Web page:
Basic Pamphlet Stitch Books
Making basic books is a great skill to have in your toolkit; we'll use these as main lesson books for our homeschool year, but they could also make excellent simple sketchbooks for kids or grownups, blank journals, or a place to store lists, recipes, and anything else you'd like to keep track of in one place. Especially as drawing books for little ones, the simplicity and custom nature of a book like this makes them delightfully collectible; instead of stacks of loose papers or less attractive spiral notebooks, you can keep your child's work in these books as collections of their creativity and development, easy to label, simple to store, and nice to look at, too.
For these main lesson books, I am using 12 1/2 x 19" paper folded in half to make nice, large books.
Gather your supplies:
Blank paper for the pages and decorative paper or cardstock for the cover (Note: you can use any size paper you'd like here. The instructions are the same whether you are making a pocket-sized book for notes or a full-sized sketchbook) , a needle with a large hole (these are my favorite bookbinding needles but hand-sewing needles will work just fine too), scissors, a bone folder if you have one, an awl, string or thread for binding (I am using sashiko thread here, but anything you have on hand will do. Even thin thread can be doubled or tripled to make a suitable binding thread), and beeswax (optional).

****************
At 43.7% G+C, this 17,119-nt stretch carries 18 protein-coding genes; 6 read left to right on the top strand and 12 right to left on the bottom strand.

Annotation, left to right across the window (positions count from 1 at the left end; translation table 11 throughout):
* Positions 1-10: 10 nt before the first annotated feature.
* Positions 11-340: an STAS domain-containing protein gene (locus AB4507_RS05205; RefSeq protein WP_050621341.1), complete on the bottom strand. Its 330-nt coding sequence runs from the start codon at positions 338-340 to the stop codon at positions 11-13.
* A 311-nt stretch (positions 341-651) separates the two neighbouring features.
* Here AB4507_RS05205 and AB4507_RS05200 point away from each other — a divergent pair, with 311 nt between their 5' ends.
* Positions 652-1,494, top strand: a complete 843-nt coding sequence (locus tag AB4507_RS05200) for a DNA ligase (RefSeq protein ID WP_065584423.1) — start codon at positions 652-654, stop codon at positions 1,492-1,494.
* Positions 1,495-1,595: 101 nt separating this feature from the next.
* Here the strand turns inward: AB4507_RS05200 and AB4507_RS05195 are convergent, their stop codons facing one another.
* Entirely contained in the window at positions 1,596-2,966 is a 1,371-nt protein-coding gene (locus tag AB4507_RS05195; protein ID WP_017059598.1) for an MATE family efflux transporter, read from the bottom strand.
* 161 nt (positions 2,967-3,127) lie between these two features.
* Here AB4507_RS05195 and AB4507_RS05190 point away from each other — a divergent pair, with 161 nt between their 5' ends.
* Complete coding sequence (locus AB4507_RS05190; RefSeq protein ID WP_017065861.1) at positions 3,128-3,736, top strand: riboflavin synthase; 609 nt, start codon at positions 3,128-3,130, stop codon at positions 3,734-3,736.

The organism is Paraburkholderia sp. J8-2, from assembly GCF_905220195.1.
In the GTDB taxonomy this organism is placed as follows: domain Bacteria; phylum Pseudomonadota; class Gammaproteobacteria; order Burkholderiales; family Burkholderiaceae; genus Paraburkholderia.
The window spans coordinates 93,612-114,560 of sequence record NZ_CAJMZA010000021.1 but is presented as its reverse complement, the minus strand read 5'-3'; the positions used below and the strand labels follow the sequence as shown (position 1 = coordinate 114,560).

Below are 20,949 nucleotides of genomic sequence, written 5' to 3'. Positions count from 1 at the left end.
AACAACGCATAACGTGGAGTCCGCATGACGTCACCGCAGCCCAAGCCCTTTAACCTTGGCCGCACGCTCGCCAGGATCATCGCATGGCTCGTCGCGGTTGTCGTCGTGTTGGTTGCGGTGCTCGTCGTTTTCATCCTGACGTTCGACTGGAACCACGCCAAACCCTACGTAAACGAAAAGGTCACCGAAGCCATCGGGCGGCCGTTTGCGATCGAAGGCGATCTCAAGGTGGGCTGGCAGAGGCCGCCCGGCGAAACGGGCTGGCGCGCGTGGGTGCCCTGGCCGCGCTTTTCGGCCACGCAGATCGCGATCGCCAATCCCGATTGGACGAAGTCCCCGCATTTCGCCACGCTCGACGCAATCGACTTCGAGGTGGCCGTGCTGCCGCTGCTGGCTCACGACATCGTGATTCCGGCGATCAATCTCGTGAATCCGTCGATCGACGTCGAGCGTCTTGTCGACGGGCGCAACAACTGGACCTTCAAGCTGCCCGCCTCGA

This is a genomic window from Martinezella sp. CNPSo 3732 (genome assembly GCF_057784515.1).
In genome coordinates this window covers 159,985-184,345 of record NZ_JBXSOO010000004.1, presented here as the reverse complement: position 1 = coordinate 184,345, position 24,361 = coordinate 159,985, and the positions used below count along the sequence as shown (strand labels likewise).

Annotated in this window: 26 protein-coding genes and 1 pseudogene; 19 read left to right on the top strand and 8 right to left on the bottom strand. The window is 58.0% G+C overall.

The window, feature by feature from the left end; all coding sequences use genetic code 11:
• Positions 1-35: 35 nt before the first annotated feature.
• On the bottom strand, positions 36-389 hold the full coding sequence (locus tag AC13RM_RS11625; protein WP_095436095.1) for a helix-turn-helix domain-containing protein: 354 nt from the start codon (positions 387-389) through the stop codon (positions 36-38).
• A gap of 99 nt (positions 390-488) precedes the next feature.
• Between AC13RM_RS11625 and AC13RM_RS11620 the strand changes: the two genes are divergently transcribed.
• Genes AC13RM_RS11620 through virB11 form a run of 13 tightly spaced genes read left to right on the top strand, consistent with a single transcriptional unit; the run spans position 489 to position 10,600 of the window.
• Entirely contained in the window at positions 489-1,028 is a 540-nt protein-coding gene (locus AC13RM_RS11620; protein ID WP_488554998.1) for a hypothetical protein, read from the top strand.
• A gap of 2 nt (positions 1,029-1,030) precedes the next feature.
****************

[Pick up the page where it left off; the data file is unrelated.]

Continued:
Begin by folding your pages in half. A bone folder will provide crisp folds, but your fingernail works well too. I recommend using no more than ten pages for each book, or your book may not close flat. Fold two sheets at a time, then nest the pages inside one another to create what is called a signature.
Fold your cover in half and nest your signature inside the cover sheet.
Use an awl to make five holes in the crease of your signature. You can measure the distance between the holes to ensure they are equal, but I prefer just to use my eye. Make one hole in the center, then two holes above and below the center hole.
Once your holes are established in the crease of the book, we refer to them as stations. Beginning from the top and moving downward, we will refer to them as you're binding as stations one (top), two, three (center), four, and five (bottom).
You can now begin sewing your book together. Wax your thread if desired (the wax allows the thread to pull more smoothly through the holes, and the maintain a smoother texture over the life of your book), and thread your needle to begin. Do not knot the end of your thread.
Begin by inserting your needle into station three from the inside of the book and pulling to the outside, leaving a tail at least 3" or so in length.
Bring the thread in from the outside to the inside at station four, and then back to the outside through station five. Be sure the tail of your thread does not pull through the center station as you work.
Insert the needle back into station four from the outside, and (passing station three at the center) bring it up to station two and pull through to the outside through station two.
From the outside, pull the thread in through station one, and then back out through station two.
Finally, pull the thread back toward the inside through station three. Make sure your thread is taut across each station in the front and back, and then knot it together with the tail you left at the beginning. Trim the ends so only 1-2" of thread remain.
You can now trim the edge of the book so that the pages are even with the cover, or begin using as is.